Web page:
Yet while the night put his name on the map, it also typecast him.
"For a long time I got tarred with this 'glam house' brush. It's
just what everyone was doing. It was trannies and feather boas. It
took a long time to shake that moniker." He did so the only way
he knew how, by working his way out of it. A residency at Ministry
of Sound's 'Frisky' night certainly helped; then, when Paul Oakenfold
abdicated his spot at rival night Cream up in Liverpool, Fontaine's
name was put forward as replacement. The offer was too good to turn
down, and Seb became the first DJ to claim both 'super clubs' as home
Not surprisingly, other opportunities quickly sprung forth. Seb took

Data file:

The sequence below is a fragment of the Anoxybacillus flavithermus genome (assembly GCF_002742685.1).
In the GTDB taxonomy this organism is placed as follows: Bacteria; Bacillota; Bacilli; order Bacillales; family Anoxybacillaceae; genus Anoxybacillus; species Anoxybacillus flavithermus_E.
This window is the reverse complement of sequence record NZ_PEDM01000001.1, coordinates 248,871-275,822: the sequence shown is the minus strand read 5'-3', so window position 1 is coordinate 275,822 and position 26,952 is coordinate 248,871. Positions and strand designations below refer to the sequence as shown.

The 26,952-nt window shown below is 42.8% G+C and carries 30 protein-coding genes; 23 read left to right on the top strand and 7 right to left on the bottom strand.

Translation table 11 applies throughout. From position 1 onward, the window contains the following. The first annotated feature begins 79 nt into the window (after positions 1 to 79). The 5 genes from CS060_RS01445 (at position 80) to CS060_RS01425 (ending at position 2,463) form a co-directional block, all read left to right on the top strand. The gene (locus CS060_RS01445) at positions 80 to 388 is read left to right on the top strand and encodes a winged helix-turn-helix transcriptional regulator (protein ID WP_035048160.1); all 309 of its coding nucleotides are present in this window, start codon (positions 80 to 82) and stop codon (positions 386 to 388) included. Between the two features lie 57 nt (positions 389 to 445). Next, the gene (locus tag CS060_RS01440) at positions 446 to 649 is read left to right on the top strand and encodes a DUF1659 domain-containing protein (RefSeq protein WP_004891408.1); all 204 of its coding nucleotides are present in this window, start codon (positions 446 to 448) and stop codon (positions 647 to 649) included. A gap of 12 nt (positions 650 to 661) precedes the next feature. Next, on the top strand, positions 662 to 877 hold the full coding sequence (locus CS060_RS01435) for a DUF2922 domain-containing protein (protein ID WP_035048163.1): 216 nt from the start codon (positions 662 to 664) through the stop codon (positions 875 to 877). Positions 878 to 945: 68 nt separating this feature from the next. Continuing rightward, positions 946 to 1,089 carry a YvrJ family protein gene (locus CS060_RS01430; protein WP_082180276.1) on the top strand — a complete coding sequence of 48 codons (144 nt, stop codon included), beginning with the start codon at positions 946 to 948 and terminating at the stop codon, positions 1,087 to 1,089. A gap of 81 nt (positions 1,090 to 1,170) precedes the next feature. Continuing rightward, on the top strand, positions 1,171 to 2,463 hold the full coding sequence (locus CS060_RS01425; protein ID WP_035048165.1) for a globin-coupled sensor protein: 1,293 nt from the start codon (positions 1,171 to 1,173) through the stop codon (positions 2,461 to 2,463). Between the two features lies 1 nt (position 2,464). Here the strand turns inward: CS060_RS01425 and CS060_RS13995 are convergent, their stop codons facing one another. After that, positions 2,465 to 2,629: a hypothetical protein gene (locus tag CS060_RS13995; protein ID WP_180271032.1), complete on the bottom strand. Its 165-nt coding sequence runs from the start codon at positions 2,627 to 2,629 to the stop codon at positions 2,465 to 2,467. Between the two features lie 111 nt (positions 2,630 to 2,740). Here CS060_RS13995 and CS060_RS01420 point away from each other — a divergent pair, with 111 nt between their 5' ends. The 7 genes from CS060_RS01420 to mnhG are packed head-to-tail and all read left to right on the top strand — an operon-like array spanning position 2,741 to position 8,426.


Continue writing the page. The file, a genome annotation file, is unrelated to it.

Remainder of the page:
a radio gig on Britain's dance station Kiss FM, began playing Ibiza,
burned up and down the British motorways on weekend nights, and moved
into mix CDs. He's done a couple of best-sellers for Cream, but came
into his own with the 'Prototype' series released by Global Underground,
which gave him his own 'resident' CD status rather than 'guesting'
for other brands. Over four increasingly popular 'Prototype' releases,
Seb built a global audience by balancing the appealingly commercial
vocal with the resolutely underground instrumental.
Still, by the time of the fourth double mix, "I ended up thinking,
how many Prototypes can you do before you have the finished article?"
Similarly, he was becoming frustrated by dance music's household acceptance.
"Clubbing was getting so big and so popular and so brand-led
we were in the danger of being on the back of cornflake packets,"
he says. For a while, "It just felt like you were expected to
play the standard ten tunes everywhere you went. And if you didn't,